I spy with my little eye…something MONARCH!


Likely a third generation, this “king of the butterflies” will lay its eggs in two to six weeks, and pass life on to the migrating fourth generation in September and October.


Stink Bug

Did Ya Know: there are predatory stink bugs who suck the body fluids out of insects larger than them with a needle-like beak. Besides that being scary as heck for the bug world (see the attack in the image – I know I’m not into that), they mostly feed on plant pests. The one shown with its life sucked out of it here is a four-eyed milkweed beetle that, if it hadn’t been juiced by this stink bug, would have chewed down our milkweed.

Nightshade Round #2 (shucks dangit)

About a minute away from me eating the most poisonous part of a most poisonous plant, we figured out that our site is apparently home to another species of nightshade, “American” Nightshade, or “Pokeweed”. Just like the other nightshade we have, the stems are pretty identifiable – they’re a bright pink. The berries are dark purple to black in color, and hang in bunches like not-fun grapes.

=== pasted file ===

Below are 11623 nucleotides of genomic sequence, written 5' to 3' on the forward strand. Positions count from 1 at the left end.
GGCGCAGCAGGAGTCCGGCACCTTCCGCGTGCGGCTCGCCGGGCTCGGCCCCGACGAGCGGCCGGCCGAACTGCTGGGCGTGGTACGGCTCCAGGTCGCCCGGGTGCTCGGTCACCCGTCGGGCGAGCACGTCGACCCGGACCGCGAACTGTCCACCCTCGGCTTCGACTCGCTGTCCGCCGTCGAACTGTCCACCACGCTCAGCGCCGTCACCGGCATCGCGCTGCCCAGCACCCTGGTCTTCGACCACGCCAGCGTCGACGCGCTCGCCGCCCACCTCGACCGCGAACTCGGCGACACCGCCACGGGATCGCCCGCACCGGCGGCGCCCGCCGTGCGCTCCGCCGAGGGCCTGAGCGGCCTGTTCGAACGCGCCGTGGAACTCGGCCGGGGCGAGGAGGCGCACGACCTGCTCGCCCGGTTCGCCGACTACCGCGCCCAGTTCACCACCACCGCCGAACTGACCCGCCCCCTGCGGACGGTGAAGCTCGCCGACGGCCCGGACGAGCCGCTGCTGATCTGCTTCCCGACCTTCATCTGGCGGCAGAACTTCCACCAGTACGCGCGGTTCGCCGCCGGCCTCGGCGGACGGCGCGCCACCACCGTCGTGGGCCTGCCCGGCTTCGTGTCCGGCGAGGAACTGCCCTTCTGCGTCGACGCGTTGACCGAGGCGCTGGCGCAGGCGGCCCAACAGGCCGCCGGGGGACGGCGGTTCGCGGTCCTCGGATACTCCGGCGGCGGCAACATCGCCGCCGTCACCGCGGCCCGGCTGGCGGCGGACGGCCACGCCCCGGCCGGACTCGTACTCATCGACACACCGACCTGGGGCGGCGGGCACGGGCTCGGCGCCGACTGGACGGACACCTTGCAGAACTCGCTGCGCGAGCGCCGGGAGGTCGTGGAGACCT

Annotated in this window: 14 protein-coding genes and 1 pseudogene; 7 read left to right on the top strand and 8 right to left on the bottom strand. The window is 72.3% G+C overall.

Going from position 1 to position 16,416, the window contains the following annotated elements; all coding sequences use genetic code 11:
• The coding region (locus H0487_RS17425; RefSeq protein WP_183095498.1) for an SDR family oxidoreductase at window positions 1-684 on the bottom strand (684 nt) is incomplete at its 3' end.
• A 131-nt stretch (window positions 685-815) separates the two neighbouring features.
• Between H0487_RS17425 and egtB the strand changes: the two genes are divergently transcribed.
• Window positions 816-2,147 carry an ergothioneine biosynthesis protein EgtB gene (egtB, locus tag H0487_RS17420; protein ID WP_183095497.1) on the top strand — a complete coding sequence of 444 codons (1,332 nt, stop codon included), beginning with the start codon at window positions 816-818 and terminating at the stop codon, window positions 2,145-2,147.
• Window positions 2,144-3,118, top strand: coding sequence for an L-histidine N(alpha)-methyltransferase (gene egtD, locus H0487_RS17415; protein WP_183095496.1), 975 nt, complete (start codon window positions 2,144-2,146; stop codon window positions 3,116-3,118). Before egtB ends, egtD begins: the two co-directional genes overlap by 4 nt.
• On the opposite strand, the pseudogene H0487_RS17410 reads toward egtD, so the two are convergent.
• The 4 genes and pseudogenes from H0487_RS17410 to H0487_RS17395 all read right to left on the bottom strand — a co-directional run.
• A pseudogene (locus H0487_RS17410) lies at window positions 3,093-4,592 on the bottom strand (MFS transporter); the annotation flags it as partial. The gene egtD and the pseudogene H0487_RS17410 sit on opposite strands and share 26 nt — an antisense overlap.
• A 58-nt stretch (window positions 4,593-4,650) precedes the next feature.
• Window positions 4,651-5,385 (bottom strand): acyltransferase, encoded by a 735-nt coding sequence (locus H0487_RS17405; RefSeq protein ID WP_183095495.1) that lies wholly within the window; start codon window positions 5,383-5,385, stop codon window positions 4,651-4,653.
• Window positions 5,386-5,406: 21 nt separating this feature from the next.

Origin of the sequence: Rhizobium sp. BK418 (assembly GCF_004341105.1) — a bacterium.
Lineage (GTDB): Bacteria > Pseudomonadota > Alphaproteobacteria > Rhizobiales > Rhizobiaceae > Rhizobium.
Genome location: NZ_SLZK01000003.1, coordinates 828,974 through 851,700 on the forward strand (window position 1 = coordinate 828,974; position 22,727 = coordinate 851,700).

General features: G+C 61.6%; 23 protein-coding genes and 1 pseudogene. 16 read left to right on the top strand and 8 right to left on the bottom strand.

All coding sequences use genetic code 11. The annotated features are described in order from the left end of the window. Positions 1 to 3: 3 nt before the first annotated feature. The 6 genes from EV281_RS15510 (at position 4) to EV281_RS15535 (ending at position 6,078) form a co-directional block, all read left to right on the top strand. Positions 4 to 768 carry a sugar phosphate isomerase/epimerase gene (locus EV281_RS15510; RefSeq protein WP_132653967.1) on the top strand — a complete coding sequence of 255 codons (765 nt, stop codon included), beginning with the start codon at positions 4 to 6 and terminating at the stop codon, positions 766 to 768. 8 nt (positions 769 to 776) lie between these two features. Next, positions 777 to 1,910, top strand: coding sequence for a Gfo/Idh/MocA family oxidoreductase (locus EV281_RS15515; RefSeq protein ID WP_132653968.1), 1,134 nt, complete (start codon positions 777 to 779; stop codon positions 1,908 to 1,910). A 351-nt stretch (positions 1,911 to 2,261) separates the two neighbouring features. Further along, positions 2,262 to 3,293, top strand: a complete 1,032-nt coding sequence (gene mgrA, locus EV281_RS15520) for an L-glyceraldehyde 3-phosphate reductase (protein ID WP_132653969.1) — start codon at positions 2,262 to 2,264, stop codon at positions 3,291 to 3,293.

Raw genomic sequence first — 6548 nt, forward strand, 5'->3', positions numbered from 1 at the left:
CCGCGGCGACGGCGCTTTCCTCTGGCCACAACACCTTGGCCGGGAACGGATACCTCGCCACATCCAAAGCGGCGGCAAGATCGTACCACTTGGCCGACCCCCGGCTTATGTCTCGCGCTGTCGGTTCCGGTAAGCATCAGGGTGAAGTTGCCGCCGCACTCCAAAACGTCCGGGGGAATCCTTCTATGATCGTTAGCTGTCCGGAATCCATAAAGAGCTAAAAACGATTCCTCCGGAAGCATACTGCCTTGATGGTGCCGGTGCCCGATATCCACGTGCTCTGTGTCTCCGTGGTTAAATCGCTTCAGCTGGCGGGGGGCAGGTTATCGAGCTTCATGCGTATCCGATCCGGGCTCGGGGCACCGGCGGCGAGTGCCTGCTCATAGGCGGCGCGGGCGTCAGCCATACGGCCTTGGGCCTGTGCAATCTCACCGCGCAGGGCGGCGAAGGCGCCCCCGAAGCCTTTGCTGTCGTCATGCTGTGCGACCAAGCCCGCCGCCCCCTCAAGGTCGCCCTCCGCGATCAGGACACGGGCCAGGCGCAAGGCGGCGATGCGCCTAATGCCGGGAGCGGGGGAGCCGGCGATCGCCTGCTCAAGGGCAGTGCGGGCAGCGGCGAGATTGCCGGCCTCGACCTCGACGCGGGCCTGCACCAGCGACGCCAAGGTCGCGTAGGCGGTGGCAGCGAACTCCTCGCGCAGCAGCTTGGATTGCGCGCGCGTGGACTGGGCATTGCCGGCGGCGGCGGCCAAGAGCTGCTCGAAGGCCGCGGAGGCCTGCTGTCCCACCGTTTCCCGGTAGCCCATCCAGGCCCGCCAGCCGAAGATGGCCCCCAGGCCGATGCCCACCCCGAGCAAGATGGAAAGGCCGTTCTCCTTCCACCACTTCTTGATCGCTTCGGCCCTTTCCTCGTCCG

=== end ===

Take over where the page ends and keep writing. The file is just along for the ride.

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“Allergy season” is most commonly associated with the first full blooms of the spring, but for those of you that are itching and sneezing come late-July, this might be your guy. Or, like, not your guy. Like you must hate this guy.

What I’m trying to say is that there’s this plant, called Ragweed, that doesn’t begin to release its pollen until the tail end of July, and we seem to have it in abundance this year not only in the WestCo Courtyard, but in Connecticut as a whole (as far as I’ve seen from highway drives).

There's a good variety of ragweed out there, but this is what ours looks like.

There’s a good variety of ragweed out there, but this is what ours looks like.

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